Retirement Spending: Your Portfolio’s Volatility Matters
As the current bull market has lasted for a very long time (since 2009) and stocks have delivered some good returns with the strong backing of the Federal Reserve bank, many investors have developed complacency to stocks. They might think that as long as they can withstand the volatility (large fluctuation), buying and holding stocks is just fine.
This attitude is generally valid if the following conditions are met:
- You hold a broad base stock index fund such as S&P 500 (SPY, VFINX, for example) instead of holding individual stocks. S&P 500, for example, has never lost money in a rolling 20 year period (see, for example, April 17, 2017: Risk vs. Volatility: Long Term Stock Market Returns). Individual stocks, however, are subject to company specific risk and it’s much less certain to guarantee to have a good return even in a very long time.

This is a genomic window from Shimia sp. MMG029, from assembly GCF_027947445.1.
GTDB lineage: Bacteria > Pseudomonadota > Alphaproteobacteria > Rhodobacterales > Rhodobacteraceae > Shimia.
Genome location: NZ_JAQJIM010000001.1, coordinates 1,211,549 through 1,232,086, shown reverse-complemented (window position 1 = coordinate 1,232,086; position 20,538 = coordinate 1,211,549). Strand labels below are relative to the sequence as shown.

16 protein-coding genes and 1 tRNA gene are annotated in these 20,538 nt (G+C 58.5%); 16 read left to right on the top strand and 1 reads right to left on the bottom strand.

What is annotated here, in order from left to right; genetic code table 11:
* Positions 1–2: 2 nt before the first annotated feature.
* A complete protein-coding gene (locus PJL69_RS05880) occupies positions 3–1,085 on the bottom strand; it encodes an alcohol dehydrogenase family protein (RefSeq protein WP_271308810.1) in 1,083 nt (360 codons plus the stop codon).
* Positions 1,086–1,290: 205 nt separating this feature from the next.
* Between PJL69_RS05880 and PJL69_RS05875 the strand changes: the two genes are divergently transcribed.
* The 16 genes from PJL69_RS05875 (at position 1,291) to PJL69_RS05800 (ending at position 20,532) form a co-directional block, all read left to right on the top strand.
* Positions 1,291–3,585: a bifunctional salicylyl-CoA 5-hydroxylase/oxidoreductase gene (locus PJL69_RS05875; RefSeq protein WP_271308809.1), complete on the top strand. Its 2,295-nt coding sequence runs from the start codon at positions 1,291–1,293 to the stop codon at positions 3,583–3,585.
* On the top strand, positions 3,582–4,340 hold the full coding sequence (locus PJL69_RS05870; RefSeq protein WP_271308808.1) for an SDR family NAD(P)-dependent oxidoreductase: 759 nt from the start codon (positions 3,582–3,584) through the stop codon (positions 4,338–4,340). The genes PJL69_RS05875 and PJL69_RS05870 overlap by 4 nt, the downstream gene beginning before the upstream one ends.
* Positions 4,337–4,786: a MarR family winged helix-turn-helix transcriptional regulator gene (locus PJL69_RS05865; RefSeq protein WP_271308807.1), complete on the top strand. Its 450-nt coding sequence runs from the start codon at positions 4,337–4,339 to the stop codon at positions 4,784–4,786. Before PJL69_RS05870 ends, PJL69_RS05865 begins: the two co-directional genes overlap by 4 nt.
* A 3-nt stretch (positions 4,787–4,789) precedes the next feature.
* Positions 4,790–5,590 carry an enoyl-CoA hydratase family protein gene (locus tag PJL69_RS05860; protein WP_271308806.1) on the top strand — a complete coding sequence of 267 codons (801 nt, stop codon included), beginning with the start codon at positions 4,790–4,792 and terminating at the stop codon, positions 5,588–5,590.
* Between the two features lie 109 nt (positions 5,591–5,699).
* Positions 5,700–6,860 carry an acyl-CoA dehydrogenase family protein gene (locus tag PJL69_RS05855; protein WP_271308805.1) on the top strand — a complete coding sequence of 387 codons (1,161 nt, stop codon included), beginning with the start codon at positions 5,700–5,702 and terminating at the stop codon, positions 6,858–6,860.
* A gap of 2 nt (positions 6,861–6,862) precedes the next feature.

- You hold these funds for a long time. From the study in the above newsletter, S&P 500 can even lose money in a 15-year period. Furthermore, to get a reasonable return that can beat inflation (say 5% over inflation), you’d have to hold stocks for an even longer period and/or just have a good entry point (i.e. buying them at a cheap valuation when markets are in distress).
For many retirees or those close to retirement, they might have to tap their investment portfolios regularly. It might not be possible to leave their stock portion untouched for so long. For them, the risk or the volatility of their portfolios matters. In fact, it matters a lot.
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